World Tech Jam brainstorms on how to close the global skills gap

Technology professionals and educators rarely get a chance to be in the same room with each other. Nor do they often get to share their ideas about tech with some of the world’s most senior tech leaders, like President of IBM Canada John Lutz.

But last week from June 5-7, the World Congress on Information Technology (WCIT) and IBM hosted the World Tech Jam which brought thousands of people together from across the globe to collectively brainstorm online about the future of technology. Some of the ideas on the table were pretty revolutionary!

If you subscribe to this blog (that’s all of you, right?), you’ve read about the CareerMash Youth Tech Jam, a series of in-school tech brainstorms that culminated in a final event at the Ontario Science Centre on May 11.  The goal? To find out how the leaders of tomorrow think technology can change the world in five theme areas: the environment, health care, media and culture, transportation and smart cities, and education.

The World Tech Jam continued with the same themes but entirely online, like a live-updating message board with a social network to connect with other Jammers as well as join chat sessions with some of the top minds in the field.

Ideas from the CareerMash Youth Tech Jam and the World Tech Jam will guide the proceedings at WCIT 2012, the world’s biggest technology gathering, taking place in Montreal this October. Two teenagers who enter the CareerMash Youth Tech Jam Essay Contest get to go, and one will even present their ideas on the Global Young Innovators panel to employers from across the world.  This is your cue to enter the contest before it closes June 30.

So what kinds of ideas were discussed at Jam last week? As a facilitator in the Jam’s forum on technology’s role in education and skills development, I saw all kinds of interesting propositions. There was clear agreement that we need to change the way technology is taught in schools – less focus on using tech, more focus on making it! Not only would this be more interesting and challenging for you, but it would build skills that are badly needed in the technology workforce.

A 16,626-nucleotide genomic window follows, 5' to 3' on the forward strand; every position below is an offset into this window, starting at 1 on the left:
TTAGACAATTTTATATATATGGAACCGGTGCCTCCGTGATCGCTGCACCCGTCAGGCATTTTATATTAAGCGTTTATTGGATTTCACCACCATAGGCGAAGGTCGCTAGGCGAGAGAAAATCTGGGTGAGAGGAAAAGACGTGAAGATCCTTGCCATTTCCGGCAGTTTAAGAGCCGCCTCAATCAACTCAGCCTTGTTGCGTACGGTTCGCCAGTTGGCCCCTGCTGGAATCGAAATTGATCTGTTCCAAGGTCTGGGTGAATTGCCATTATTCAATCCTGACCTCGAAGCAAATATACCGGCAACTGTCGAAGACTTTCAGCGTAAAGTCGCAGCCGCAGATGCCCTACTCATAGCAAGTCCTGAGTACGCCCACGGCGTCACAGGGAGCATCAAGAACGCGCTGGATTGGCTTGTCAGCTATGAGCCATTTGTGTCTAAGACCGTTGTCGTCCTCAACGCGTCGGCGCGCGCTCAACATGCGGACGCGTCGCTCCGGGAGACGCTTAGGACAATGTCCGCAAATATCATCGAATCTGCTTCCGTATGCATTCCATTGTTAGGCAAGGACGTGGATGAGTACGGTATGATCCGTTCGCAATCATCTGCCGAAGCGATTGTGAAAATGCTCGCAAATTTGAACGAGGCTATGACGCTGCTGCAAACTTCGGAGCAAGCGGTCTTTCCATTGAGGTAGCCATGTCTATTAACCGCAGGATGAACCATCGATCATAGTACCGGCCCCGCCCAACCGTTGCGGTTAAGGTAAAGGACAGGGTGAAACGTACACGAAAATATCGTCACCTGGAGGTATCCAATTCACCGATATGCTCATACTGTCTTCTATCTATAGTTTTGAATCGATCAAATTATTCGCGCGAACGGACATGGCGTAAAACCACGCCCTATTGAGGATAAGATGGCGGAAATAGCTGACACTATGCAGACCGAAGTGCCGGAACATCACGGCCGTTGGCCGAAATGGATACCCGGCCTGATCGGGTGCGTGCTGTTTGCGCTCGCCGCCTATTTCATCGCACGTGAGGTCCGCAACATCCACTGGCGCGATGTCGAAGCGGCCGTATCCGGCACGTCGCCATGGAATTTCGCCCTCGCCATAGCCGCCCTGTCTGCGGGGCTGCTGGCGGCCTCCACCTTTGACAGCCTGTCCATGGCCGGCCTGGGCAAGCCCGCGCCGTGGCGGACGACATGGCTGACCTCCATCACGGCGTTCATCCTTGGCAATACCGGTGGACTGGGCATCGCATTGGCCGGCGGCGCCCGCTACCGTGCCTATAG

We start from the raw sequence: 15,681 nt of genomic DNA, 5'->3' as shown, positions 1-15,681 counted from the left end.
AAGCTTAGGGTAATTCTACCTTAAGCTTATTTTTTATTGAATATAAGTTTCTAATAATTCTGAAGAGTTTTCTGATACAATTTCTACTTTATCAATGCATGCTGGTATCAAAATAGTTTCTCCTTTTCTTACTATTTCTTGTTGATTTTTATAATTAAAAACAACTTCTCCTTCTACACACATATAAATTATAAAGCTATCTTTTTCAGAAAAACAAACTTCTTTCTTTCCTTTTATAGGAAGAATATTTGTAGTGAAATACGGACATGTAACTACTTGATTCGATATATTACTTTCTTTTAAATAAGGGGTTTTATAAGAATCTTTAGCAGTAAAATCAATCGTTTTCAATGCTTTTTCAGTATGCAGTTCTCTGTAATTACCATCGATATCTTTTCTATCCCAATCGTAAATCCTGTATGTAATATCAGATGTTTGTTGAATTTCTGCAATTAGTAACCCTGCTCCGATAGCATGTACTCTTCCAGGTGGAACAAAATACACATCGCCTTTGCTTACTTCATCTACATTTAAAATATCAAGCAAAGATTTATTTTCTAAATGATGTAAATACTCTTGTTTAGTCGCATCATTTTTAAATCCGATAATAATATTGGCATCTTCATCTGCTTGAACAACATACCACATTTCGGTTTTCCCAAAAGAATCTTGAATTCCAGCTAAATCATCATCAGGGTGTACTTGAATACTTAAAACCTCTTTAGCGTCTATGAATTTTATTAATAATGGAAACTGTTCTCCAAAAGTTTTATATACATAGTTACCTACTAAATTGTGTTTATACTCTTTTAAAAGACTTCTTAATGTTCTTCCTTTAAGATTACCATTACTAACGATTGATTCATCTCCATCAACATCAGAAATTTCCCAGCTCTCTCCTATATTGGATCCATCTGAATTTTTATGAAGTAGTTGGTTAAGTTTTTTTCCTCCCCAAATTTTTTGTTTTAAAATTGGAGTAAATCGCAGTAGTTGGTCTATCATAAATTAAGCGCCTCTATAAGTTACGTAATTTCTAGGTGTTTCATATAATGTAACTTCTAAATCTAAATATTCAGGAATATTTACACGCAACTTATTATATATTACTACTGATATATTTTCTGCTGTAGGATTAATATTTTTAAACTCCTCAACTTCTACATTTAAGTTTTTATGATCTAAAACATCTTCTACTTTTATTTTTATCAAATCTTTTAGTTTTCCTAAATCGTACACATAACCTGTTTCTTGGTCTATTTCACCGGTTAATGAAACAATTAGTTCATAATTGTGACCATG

One of the hardest things about planning technology education, whether we’re talking about the elementary, secondary, or post-secondary level, is that innovation happens fast in technology. An English class can focus on the same collection of authors and ideas for 10 years or even more before they are outdated and History courses don’t need to be revised very often either.

But the things learned in a grade 9 programming class will probably be obsolete by the time you graduate from university. How can our educators and our curriculum, stay ahead of the curve?

Some Jammers proposed partial solutions such as focusing education on transferable soft skills like integrative problem-solving, critical thinking and communications which will come in handy no matter what technology is in vogue. Another Jammer suggested mandatory industry work terms for teachers where every couple of years, teachers spend a semester working for an organization in their field to stay current on what skills are important in the workplace.

Karna Gupta, President and CEO of the Information Technology Association of Canada (ITAC), suggested something way more earth-shattering. In Karna’s view, the whole idea that we finish our education around age 20 needs to change. Why not spend several years in school, then hit the workforce for a few years to apply what you’ve learned, then return to school? That pattern can continue for your entire life, not only benefiting the economy by making sure people are constantly on top of the changing tech landscape, but enriching your life through continuous education.

Feel inspired by these ideas? Think you have a way better one? Go ahead and write a one-page essay on it for the CareerMash Youth Tech Jam contest!

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